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1999 Vulcan nomad 1500
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My 99/1500 is Way too quiet I'm getting Vance and Hines true dules with the tune up it's around 1500 I will let you know how it goes
 

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Welcome Aboard! Pull out your stock V&H baffles, toss them on the shelf, get a set of Chucksters Ultimate baffles from Chucksters Customs....they'll be music to your ears....
 
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Just my opinion, but bright (but not blinding) and flashing lights save lives. Loud pipes just piss off people. I think people are more aggressive around bikes with loud pipes.

I had a bike with loud pipes. Quieted the pipes a lot, added driving lights and a headlight modulator and the number of times people pulled out in front of me or turned left in front of me went from several time a week to a few times a year on the exact same commute.
 

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Let me also add, you can get the Harley mufflers, stick them on your stock head pipes if you wanna save a little coin....These are the best if you want to have a good throaty sound. The V&H are great....and you can change your baffles to sound different. True, the cops frown....but when I go cruisen, I gotta put up with folks cranking their stereos to where I can't even hear a phone call or alarm on my Sena in my helmet....
 
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Just my opinion, but bright (but not blinding) and flashing lights save lives.
I'll add to this by saying proper placement of lighting, IMO, makes the most substantial difference in not only other's ability to see a rider, but to convey to other's what they are seeing. While adding more/brighter static lights to the bike itself says 'here's a motorcycle'...adding a light to a dynamic/moving source such as a helmet tends to say 'here's a person' and, in my experience, garners more attention and respect. I use, and highly recommend, the Brake Free helmet brake light for both purposes: https://www.brakefreetech.com/

Sports gear Cap Automotive lighting Motorcycle helmet Cloud
 

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I'll add to this by saying proper placement of lighting, IMO, makes the most substantial difference in not only other's ability to see a rider, but to convey to other's what they are seeing. While adding more/brighter static lights to the bike itself says 'here's a motorcycle'...adding a light to a dynamic/moving source such as a helmet tends to say 'here's a person' and, in my experience, garners more attention and respect. I use, and highly recommend, the Brake Free helmet brake light for both purposes: https://www.brakefreetech.com/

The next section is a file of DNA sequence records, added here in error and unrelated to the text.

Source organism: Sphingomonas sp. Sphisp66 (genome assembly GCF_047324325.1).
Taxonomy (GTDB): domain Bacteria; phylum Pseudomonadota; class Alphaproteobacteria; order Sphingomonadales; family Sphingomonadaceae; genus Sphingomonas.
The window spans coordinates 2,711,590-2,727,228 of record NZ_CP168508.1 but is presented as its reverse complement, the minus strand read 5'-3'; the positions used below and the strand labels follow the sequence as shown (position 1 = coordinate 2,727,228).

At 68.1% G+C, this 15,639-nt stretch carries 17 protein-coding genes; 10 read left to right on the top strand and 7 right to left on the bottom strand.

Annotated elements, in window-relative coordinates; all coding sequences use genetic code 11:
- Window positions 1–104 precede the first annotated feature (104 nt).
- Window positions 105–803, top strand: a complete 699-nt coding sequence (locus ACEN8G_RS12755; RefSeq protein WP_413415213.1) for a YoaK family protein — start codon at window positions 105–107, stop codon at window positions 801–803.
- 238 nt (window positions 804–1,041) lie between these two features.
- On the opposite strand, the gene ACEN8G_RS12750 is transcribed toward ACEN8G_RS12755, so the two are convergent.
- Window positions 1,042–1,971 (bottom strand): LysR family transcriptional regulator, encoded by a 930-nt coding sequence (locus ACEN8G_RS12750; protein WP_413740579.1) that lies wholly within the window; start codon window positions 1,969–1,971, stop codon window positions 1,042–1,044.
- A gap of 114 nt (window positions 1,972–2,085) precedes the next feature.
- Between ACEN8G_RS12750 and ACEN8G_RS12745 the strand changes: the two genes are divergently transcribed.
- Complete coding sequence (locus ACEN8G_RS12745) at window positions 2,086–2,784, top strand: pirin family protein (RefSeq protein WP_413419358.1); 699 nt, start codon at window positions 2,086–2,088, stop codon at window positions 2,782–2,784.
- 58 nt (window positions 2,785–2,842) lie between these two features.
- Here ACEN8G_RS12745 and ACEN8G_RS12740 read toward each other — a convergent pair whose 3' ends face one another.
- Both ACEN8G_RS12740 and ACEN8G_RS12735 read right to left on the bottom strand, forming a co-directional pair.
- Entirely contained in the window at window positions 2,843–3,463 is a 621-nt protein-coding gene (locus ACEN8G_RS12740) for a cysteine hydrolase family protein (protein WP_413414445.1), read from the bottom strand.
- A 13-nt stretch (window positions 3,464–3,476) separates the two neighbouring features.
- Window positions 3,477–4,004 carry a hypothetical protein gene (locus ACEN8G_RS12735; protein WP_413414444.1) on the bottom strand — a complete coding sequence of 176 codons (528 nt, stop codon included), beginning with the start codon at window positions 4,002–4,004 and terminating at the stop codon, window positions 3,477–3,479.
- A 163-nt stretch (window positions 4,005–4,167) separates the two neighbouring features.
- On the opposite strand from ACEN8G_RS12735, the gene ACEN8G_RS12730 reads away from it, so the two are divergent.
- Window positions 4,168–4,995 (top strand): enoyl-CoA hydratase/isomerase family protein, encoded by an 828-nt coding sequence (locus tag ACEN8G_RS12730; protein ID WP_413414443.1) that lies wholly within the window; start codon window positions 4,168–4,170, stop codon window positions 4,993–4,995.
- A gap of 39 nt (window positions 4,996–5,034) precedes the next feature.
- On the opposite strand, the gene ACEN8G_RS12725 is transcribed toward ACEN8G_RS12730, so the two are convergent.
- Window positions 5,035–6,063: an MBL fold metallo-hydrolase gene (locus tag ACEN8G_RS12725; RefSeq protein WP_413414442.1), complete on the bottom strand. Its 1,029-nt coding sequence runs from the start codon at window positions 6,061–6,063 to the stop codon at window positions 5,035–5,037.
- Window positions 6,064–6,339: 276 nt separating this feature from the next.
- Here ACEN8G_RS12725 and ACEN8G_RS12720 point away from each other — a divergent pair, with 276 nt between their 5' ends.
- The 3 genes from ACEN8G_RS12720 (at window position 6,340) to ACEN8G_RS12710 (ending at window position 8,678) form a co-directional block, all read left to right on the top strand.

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Agreed. The driving lights need to make a large triangle with the headlight to allow those you are approaching to judge your distance better. I've seen many bike driving lights so close to the headlight that they look like one light or look like they are much further away than they really are. I would like the driving lights on the Voyager to be a little wider and lower, but they are sufficient for the task. Other lights also help, such as the helmet light in your picture or modulated brake lights. Modulated LEDs are even better than modulated incandescent lights because the instant on/off of LEDs is more obvious than the fade in/out of incandescent lights.

My primary riding suit has wide retro reflective piping on the sleeves and legs and I added strips of it to my helmet. When I was still working, I got to work well before sunrise. A lot of my co-workers commented on how visible I was, especially compare to other bikes on the road. I've had many people tell me how they noticed me because of my modulated headlight. A lot of them told me because they thought it was malfunctioning, but when I told them it was working correctly and intended to get attention, they agreed that it worked very well.
 

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I have slipons on my Nomad. They are not too loud but have a nice deep tone.
I do use them as a safety feature quite a bit.
When rolling up to a stop light in heavy traffic, some cars like to make last second lane changes at the light.
If you roll up to the light and are in their blind spot, no amount of flashing lights will help.
I like to gently roll on the throttle a little as I roll up to let other drivers know I'm there.
 

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Modulated LEDs are even better than modulated incandescent lights because the instant on/off of LEDs is more obvious than the fade in/out of incandescent lights.
...I've had many people tell me how they noticed me because of my modulated headlight.
The bicycle industry has in recent years been at the forefront of nighttime, and particularly daytime, visibility research. Always-on daytime modulating headlights have become must among riders and are proven to garner more attention and increase visibility. Interestingly, though perhaps unsurprisingly, bicycle and motorcycle visibility/safety on the road parallel one another in nearly all facets.


 

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I have slipons on my Nomad. They are not too loud but have a nice deep tone.
I do use them as a safety feature quite a bit.
When rolling up to a stop light in heavy traffic, some cars like to make last second lane changes at the light.
If you roll up to the light and are in their blind spot, no amount of flashing lights will help.
I like to gently roll on the throttle a little as I roll up to let other drivers know I'm there.
In those cases, I give a tap on the horn. With 2 wolo horns with a total of 3 dissonant tones, they hear me quite well.
 
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